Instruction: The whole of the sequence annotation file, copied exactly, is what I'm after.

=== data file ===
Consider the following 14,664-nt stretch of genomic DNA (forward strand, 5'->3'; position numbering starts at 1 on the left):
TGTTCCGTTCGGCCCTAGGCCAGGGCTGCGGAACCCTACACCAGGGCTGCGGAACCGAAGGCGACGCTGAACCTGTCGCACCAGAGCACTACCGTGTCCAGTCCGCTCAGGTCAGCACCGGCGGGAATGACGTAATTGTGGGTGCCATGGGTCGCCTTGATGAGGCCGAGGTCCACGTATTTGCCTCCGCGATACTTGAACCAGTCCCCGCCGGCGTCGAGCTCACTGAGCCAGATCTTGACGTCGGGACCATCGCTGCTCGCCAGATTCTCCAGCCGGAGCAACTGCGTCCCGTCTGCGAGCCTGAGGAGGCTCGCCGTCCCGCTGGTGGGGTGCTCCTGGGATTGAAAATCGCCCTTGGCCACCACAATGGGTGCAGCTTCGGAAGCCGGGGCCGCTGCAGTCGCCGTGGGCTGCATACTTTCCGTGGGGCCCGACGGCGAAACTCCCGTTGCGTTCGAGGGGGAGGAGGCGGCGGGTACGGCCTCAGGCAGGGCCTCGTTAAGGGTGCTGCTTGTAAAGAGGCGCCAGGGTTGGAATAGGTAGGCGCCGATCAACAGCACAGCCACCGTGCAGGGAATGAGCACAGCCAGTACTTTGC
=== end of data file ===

Consider the following 14,664-nt stretch of genomic DNA (forward strand, 5'->3'; position numbering starts at 1 on the left):
TGTTCCGTTCGGCCCTAGGCCAGGGCTGCGGAACCCTACACCAGGGCTGCGGAACCGAAGGCGACGCTGAACCTGTCGCACCAGAGCACTACCGTGTCCAGTCCGCTCAGGTCAGCACCGGCGGGAATGACGTAATTGTGGGTGCCATGGGTCGCCTTGATGAGGCCGAGGTCCACGTATTTGCCTCCGCGATACTTGAACCAGTCCCCGCCGGCGTCGAGCTCACTGAGCCAGATCTTGACGTCGGGACCATCGCTGCTCGCCAGATTCTCCAGCCGGAGCAACTGCGTCCCGTCTGCGAGCCTGAGGAGGCTCGCCGTCCCGCTGGTGGGGTGCTCCTGGGATTGAAAATCGCCCTTGGCCACCACAATGGGTGCAGCTTCGGAAGCCGGGGCCGCTGCAGTCGCCGTGGGCTGCATACTTTCCGTGGGGCCCGACGGCGAAACTCCCGTTGCGTTCGAGGGGGAGGAGGCGGCGGGTACGGCCTCAGGCAGGGCCTCGTTAAGGGTGCTGCTTGTAAAGAGGCGCCAGGGTTGGAATAGGTAGGCGCCGATCAACAGCACAGCCACCGTGCAGGGAATGAGCACAGCCAGTACTTTGC